In Crosby’s case, this is most often offensively, but Crosby’s attention to detail on defense is also very good. He is great in the faceoff circle and he takes great pride in his defensive abilities. Ultimately, it is his offensive abilities that define him. He can score on the rush, off the cycle or quickly off an opponent’s turnover.
When teamed with other skilled players, Crosby has the ability to embarrass elite defenders. As he enters his prime years, his main obstacle appears to be only his health, and in particular, his concussion-related issues.
Honorable Mentions: Evgeni Malkin & Kris Letang
Most Intimidating Player: Joe Thornton
Most Intimidating Feature(s): Size, skill and pedigree
Joe Thornton is one of the most gifted players in the NHL. His size, reach and skating ability are elite. He has been one of the top players in the game for well over a decade, and as his career winds down, bringing a championship to San Jose would be a fitting end to his Hall of Fame career.
Because Thornton does not play the game with the physical edge that some would like to see, he has suffered, at times, from a reputation that is undeserved.
Thornton has a burning desire to win, and this has been displayed not only at the NHL level, but also when he has represented Canada internationally.
Thornton is a great offensive player and can also make life miserable for opposing centers, particularly if they are smaller players. If the Sharks win the Stanley Cup in the next few years, it will be behind the leadership of Jumbo Joe.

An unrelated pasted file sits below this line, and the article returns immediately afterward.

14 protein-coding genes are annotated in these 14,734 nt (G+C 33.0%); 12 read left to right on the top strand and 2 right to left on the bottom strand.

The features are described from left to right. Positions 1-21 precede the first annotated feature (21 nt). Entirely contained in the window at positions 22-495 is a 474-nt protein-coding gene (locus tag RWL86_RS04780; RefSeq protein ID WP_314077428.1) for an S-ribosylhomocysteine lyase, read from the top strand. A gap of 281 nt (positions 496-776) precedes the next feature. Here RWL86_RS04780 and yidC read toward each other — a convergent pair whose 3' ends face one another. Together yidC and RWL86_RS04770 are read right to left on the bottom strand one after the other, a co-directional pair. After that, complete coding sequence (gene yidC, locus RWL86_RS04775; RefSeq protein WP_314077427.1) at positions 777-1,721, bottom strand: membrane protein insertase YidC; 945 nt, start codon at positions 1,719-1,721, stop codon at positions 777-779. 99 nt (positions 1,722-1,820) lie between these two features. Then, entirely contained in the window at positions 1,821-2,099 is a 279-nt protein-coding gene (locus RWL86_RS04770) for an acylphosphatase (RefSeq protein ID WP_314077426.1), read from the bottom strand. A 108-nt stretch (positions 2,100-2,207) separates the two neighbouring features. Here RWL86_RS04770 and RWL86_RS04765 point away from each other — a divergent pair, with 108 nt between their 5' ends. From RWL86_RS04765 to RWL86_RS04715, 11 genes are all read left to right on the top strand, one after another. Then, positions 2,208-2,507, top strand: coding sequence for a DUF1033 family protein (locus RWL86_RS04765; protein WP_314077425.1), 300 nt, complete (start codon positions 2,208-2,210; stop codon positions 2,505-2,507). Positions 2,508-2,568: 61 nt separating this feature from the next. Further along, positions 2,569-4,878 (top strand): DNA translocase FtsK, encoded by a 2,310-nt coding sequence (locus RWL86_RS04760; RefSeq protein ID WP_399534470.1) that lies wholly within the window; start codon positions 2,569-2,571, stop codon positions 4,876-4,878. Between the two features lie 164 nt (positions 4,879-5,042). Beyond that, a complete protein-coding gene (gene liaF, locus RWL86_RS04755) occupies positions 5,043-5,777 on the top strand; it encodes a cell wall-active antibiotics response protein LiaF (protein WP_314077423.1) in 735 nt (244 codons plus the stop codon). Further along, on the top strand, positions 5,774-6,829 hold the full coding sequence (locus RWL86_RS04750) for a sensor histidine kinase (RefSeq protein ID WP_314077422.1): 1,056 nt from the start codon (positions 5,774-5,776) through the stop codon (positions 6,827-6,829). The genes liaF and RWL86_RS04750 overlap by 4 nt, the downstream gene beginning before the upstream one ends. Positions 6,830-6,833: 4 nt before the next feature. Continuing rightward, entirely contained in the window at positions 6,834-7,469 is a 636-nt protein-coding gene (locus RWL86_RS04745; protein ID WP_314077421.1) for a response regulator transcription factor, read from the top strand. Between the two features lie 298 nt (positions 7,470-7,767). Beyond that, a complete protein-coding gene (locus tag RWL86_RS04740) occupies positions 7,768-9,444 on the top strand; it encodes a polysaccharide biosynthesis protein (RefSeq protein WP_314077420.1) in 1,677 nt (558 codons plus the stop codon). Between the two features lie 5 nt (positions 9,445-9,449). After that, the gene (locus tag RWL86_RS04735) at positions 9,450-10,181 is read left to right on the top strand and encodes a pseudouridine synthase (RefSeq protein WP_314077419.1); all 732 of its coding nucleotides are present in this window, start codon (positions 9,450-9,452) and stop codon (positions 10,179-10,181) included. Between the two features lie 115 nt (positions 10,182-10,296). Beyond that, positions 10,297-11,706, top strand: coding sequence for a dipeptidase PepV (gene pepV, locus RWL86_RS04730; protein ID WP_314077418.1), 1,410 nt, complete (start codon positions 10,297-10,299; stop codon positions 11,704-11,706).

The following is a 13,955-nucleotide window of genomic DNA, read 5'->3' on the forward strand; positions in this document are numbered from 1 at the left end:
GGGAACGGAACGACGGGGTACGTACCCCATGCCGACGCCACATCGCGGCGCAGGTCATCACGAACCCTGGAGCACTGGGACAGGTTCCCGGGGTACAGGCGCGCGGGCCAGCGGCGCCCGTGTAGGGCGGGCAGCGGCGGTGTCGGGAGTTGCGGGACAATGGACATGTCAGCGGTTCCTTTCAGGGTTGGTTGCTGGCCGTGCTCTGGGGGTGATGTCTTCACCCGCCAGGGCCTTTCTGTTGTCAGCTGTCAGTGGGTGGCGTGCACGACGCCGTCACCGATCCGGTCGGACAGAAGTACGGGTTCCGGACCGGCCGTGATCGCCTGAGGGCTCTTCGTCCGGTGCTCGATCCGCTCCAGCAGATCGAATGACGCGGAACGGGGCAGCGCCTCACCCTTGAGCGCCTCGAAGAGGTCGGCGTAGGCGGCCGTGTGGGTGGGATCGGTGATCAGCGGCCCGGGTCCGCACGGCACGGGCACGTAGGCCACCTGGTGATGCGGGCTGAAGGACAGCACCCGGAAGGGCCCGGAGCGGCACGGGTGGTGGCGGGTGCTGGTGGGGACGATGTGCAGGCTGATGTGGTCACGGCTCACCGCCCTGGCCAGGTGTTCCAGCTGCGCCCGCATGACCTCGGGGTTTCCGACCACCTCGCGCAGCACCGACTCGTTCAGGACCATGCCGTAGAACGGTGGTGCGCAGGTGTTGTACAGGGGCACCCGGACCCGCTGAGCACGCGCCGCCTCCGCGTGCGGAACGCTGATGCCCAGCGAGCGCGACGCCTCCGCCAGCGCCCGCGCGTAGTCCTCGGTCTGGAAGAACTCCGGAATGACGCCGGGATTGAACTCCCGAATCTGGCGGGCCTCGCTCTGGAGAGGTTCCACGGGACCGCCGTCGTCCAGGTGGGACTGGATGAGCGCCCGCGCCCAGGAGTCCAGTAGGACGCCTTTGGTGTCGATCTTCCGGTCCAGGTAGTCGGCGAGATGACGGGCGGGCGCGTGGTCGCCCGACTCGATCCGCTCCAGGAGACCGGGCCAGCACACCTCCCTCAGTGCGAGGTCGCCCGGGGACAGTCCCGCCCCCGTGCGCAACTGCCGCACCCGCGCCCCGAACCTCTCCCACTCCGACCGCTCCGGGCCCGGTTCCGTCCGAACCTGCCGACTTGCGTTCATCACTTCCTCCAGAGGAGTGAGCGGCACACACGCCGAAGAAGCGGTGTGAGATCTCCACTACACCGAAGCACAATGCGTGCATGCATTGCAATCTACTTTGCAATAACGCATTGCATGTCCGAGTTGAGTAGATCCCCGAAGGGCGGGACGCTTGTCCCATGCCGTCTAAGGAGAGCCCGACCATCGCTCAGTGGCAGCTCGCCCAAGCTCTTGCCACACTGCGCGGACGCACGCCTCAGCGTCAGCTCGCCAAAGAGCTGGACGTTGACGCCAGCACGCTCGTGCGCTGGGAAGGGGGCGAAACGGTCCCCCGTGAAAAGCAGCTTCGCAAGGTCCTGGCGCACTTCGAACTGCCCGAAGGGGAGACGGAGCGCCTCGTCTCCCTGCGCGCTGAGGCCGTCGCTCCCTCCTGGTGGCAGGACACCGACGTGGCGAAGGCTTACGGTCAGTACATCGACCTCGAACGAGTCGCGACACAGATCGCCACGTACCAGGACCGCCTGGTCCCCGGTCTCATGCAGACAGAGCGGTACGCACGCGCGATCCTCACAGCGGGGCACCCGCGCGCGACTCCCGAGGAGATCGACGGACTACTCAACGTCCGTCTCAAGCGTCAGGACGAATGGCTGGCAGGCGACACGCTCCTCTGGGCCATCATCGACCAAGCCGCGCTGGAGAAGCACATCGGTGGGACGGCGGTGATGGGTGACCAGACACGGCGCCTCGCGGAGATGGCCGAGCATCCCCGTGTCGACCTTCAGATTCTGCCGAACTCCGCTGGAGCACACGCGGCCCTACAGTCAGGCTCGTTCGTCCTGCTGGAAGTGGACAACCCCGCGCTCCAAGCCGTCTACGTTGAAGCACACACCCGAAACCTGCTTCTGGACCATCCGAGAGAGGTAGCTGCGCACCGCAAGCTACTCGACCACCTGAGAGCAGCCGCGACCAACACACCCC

Honorable Mentions: Logan Couture & Joe Pavelski
Most Intimidating Player: David Backes
Most Intimidating Features: Size, tenacity and two-way play abilities
The St. Louis Blues have no superstars, but David Backes is very close to being so. Backes is not flashy, but his 5-on-5 Corsi number is consistently high. He is well over 6’0” and is nearly impossible to contain on the cycle.
Expect Backes to be a leader for the U.S. Olympic team in Sochi. He is a strong skater who should adapt well to the international ice surface. He never gives up on the play, and head coach Ken Hitchcock uses him in all game situations. He is a punishing hitter who enjoys engaging his opponents physically as he rarely loses a one-on-one battle.